When you have a kid with a disability, you should never say that their able-bodied sibling is different, so they get to follow different rules. This is ableist! Having rules that discriminate your child with a disability, is just wrong. So many nights, I wanted to stay up and talk to friends, but I knew if I did, I’d be up all night, or wouldn’t be put to bed. I had to adhere to their schedule. Even though I was technically an adult, I had absolutely zero say in my life and in my schedule.
The correct thing to do would have been to sit down, and work out a schedule, where I could sometimes be accommodated, but also the person putting me to bed wouldn’t always have to wait around for me. Instead, I felt like I never had any control, over my life, and to this day, hate when someone tells me when I should go to bed or to sleep. The long-term effects of bargaining have led to OCD-style control issues and long-term insomnia. I’m working on these issues. This just reiterates, to me that people with disabilities, especially teenagers/young adults who are trying to come into their own, need some level of freedom and independence.
I think the worst is using something like eating or toileting, as bargaining chips. These are necessary bodily functions, and the caregiver should never bargain these things. I have heard many stories from friends with disabilities, where those caring for them have abused their power by bargaining these essential things. It’s disgusting, harmful, and hurtful. There are just some things you cannot bargain, but when you rely on others for care, you sometimes have little choice in the matter.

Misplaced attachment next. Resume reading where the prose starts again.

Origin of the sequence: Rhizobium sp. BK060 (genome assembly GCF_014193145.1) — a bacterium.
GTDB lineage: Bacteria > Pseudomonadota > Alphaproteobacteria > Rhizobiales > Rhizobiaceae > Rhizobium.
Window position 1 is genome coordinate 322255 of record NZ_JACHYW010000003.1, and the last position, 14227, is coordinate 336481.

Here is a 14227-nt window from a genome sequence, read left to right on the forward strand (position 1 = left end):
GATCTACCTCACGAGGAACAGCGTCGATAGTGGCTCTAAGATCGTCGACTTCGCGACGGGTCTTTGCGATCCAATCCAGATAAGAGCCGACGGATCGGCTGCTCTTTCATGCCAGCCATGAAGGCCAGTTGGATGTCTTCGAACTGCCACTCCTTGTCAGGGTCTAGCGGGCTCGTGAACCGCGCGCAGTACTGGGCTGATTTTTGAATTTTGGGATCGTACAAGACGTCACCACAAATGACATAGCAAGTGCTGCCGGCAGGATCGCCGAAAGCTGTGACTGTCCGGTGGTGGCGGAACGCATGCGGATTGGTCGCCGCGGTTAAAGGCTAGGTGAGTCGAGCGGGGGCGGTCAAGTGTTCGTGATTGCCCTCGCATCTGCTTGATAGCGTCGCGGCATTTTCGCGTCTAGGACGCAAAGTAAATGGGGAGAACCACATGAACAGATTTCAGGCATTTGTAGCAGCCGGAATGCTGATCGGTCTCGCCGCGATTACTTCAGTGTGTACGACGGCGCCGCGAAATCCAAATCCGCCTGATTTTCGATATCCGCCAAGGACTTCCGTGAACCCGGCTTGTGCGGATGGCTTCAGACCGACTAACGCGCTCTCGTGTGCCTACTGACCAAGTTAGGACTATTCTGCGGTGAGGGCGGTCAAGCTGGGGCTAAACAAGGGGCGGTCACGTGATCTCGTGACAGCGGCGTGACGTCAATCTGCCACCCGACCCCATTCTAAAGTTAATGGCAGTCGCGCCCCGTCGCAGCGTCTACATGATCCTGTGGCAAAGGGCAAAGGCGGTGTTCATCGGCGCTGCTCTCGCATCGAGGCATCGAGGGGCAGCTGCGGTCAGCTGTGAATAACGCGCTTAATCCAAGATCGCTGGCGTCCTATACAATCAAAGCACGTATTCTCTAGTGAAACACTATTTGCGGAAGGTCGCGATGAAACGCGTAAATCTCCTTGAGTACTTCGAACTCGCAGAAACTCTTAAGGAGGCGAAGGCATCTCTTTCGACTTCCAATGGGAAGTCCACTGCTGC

You should also never use mobility devices against a person with a disability. When I was in my late teens, I was as mouthy as any other teenager. Someone said up and I said down, just to be an asshole. However, sometimes, my punishment was to be pushed into my bedroom, with the back of my wheelchair turned off, so I could not move. This is not only dehumanizing, but it is disgusting. My own brother used to do this, at the request of our parent. You would NEVER chop off an able-bodied child’s legs, as punishment for bad behavior. However, for some parents, it seems perfectly acceptable to take away or turn off our mobility devices. I don’t care what a child or teenager does. THIS IS NEVER EVER OKAY. JUST DON’T DO IT!
Additionally, I was old enough to buy my own phone line, and computer. I would often take my phone to bed, and call up friends, who I would talk to, including my now girlfriend (of 12 years this November), Ashtyn. Ash’s mom used to call me “that person who whispers” because if I spoke at a normal tone, my family would know I had my phone and put it out of my reach, so I could not use it. This was my phone. My money. My property. It wasn’t theirs to take, but since I couldn’t get out of bed to stop them, they used my disability against me, to try and control me.
The abuse of bargaining is much more common than you think. It leads to long-term psychological problems, such as OCD and anxiety. As parents and caregivers, it is your responsibility to provide a safe and caring environment for your children, whether they have disabilities or not. Abusing a child’s disability just creates an atmosphere of fear and distrust, and it needs to stop. Find a way to have a dialogue with your teen, if you face these issues. Chances are, they are just as frustrated as you are.